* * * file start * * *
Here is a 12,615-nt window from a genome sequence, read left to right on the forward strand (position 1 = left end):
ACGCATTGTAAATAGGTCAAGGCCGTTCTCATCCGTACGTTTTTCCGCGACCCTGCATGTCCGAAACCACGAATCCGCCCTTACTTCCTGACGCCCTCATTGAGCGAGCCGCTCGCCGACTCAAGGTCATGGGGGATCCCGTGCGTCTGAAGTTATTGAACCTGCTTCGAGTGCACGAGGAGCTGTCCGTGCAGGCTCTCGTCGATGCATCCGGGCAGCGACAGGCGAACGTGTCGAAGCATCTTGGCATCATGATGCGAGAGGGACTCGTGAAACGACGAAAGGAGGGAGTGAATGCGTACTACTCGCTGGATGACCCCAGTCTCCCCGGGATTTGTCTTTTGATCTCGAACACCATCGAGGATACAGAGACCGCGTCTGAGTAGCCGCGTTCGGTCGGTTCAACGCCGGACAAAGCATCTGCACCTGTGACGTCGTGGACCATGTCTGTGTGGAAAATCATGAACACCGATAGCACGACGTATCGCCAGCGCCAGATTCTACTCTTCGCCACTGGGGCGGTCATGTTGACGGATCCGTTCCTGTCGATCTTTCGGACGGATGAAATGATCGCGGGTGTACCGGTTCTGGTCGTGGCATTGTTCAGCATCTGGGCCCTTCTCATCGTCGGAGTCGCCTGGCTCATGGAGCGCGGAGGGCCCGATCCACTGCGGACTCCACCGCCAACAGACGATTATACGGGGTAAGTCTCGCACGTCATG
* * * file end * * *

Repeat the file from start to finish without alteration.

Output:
Here is a 12,615-nt window from a genome sequence, read left to right on the forward strand (position 1 = left end):
ACGCATTGTAAATAGGTCAAGGCCGTTCTCATCCGTACGTTTTTCCGCGACCCTGCATGTCCGAAACCACGAATCCGCCCTTACTTCCTGACGCCCTCATTGAGCGAGCCGCTCGCCGACTCAAGGTCATGGGGGATCCCGTGCGTCTGAAGTTATTGAACCTGCTTCGAGTGCACGAGGAGCTGTCCGTGCAGGCTCTCGTCGATGCATCCGGGCAGCGACAGGCGAACGTGTCGAAGCATCTTGGCATCATGATGCGAGAGGGACTCGTGAAACGACGAAAGGAGGGAGTGAATGCGTACTACTCGCTGGATGACCCCAGTCTCCCCGGGATTTGTCTTTTGATCTCGAACACCATCGAGGATACAGAGACCGCGTCTGAGTAGCCGCGTTCGGTCGGTTCAACGCCGGACAAAGCATCTGCACCTGTGACGTCGTGGACCATGTCTGTGTGGAAAATCATGAACACCGATAGCACGACGTATCGCCAGCGCCAGATTCTACTCTTCGCCACTGGGGCGGTCATGTTGACGGATCCGTTCCTGTCGATCTTTCGGACGGATGAAATGATCGCGGGTGTACCGGTTCTGGTCGTGGCATTGTTCAGCATCTGGGCCCTTCTCATCGTCGGAGTCGCCTGGCTCATGGAGCGCGGAGGGCCCGATCCACTGCGGACTCCACCGCCAACAGACGATTATACGGGGTAAGTCTCGCACGTCATG